And if I am a conscious creator, my body in itself is not what matters. What matters is my ability to create my life.


But if I can create my life, I should be able to do all of those big, impressive things.

That’s not incorrect. But will those things make you happy?

No. But who said happiness was the point?

It’s not. But neither is being impressive.

Right. Well then how do I decide what to do—how do I decide what is intelligent?

Well, you are intelligent, so that shouldn’t be very difficult. In fact, it should be intuitive—it is in your very nature to be intelligent. Expressing this intelligence requires the exercise of your consciousness. That, too, is in your nature. It is natural to be deliberate.

A lot of people would disagree with you on that one, y’know.

Yeah, but they aren’t here right now.

No, I suppose they aren’t. But that doesn’t make their perspective invalid.

I never said their perspective was invalid. Only you did.

Oh. I’ve gone and fooled myself.

That’s OK. You do that a lot. But clearly it is not a fatal move to make.

I guess not, eh? Anyway, there’s probably no way that I can get you to tell me I’m evil—am I right?

Yes, you are.

I’ve done so many bad things to you.

I’m fine. Scars come and go—I’m still here.

What about the people who eat hamburgers every day of their lives and keep telling themselves that it’s perfectly fine because they’re still here?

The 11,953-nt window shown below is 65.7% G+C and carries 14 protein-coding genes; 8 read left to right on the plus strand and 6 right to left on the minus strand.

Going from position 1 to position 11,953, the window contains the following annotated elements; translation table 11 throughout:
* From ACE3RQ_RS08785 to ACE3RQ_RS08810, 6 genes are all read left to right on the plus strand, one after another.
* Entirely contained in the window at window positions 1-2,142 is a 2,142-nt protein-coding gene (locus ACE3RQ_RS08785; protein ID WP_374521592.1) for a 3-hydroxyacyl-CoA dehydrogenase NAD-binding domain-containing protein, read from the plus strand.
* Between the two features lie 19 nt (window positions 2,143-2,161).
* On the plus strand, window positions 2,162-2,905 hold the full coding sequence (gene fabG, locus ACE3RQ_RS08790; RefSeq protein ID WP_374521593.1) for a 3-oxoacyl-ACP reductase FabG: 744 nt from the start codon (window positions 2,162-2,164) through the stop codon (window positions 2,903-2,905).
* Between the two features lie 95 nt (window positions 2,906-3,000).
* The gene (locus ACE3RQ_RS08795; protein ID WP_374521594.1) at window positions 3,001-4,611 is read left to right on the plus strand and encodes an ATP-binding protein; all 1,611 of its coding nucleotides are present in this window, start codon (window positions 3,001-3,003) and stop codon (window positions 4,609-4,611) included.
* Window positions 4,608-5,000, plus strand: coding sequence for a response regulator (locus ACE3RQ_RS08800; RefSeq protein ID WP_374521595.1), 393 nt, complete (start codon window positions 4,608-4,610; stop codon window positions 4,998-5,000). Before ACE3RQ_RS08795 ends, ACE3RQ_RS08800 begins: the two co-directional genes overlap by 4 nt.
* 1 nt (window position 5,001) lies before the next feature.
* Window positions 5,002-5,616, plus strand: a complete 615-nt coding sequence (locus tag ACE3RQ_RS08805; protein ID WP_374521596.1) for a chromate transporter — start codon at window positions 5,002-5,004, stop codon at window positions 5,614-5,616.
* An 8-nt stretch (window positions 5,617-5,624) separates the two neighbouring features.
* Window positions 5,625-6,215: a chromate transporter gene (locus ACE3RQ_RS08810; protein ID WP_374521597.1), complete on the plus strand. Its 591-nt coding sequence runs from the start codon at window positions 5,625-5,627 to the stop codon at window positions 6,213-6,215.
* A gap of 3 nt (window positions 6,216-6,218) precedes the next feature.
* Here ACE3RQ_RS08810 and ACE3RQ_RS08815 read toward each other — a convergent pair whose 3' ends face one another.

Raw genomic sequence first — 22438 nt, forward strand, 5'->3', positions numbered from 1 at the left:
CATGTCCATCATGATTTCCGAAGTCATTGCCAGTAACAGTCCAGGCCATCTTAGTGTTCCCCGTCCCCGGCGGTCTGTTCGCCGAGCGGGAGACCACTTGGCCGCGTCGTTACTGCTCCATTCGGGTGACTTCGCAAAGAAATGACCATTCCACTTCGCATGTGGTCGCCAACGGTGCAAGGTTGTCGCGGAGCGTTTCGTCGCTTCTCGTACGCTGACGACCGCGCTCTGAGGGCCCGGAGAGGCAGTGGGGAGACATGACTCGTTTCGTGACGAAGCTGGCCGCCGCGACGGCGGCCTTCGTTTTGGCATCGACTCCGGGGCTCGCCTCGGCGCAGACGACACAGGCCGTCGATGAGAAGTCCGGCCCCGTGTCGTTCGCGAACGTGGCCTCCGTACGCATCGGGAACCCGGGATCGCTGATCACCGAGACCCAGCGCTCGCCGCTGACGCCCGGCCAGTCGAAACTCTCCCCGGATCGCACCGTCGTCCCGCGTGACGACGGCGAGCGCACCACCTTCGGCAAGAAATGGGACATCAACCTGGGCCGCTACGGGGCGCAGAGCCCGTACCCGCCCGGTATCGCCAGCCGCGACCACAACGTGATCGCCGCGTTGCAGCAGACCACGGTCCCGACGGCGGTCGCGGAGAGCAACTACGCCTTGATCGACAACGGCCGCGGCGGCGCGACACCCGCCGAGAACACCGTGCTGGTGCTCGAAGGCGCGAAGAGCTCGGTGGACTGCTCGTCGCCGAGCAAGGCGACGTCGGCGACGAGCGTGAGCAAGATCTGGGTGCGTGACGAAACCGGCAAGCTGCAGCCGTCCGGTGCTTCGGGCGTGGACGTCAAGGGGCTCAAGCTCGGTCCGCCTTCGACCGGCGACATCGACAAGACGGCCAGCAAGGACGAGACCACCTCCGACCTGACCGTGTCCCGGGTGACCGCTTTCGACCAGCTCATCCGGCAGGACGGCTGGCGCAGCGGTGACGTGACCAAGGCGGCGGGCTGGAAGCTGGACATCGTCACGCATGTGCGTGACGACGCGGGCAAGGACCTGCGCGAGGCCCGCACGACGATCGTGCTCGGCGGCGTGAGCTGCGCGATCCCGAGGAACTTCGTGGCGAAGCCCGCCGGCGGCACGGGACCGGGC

I don’t know. You aren’t them.

No, I suppose I’m not. But I could become them.

It’s possible. It’s up to you.

I don’t want to do that.

OK, then don’t think about it.

Alright, I guess I’ll try to keep the focus on myself here… So, come on man, just give me a little somethin’. What’s my worst health habit?

You really want to know?

Yes. Tell me! I’m excited!

You sure?

Yes, yes!

OK, here goes. Your worst health habit is your low opinion of yourself.

What the hell!


Well… No, I guess not. It really shouldn’t be a surprise. Um… Can you please explain?

Sure. When you have a low opinion of yourself, by thinking that you are evil and pitiful and not good enough, you degrade yourself. When you degrade yourself, you feel sorry for yourself. When you feel sorry for yourself, you engage in what you call “destructive” and unproductive behaviors, such as sleeping in and overeating. You observe yourself doing these things, and your observations confirm your idea about your evil and pitifulness. Then the cycle starts over, getting worse and worse each time. It is a positive feedback loop.

Oh. That makes perfect sense. But is that really worse than shoving a wallop of monosodium glutamate in my mouth?

I assure you, it is far worse than anything you can put in your mouth.

Is that really worse than not exercising?

Far worse. It is far worse, because such thinking is the root cause of these behaviors. The behaviors themselves are just effects. The thinking is the cause. The thinking is ultimately what produces the damage. Damage, here, is defined as results you don’t like.

Hey, that’s not fair!

What’s not fair about it?

Damage is an objective phenomenon. If a bear claws into me and rips me open, I’ve been damaged.

What, precisely, is the damage?

The damage is the destruction to my body.

But I told you—I’m fine.

Well, I don’t like my body being destroyed.

Ding ding ding.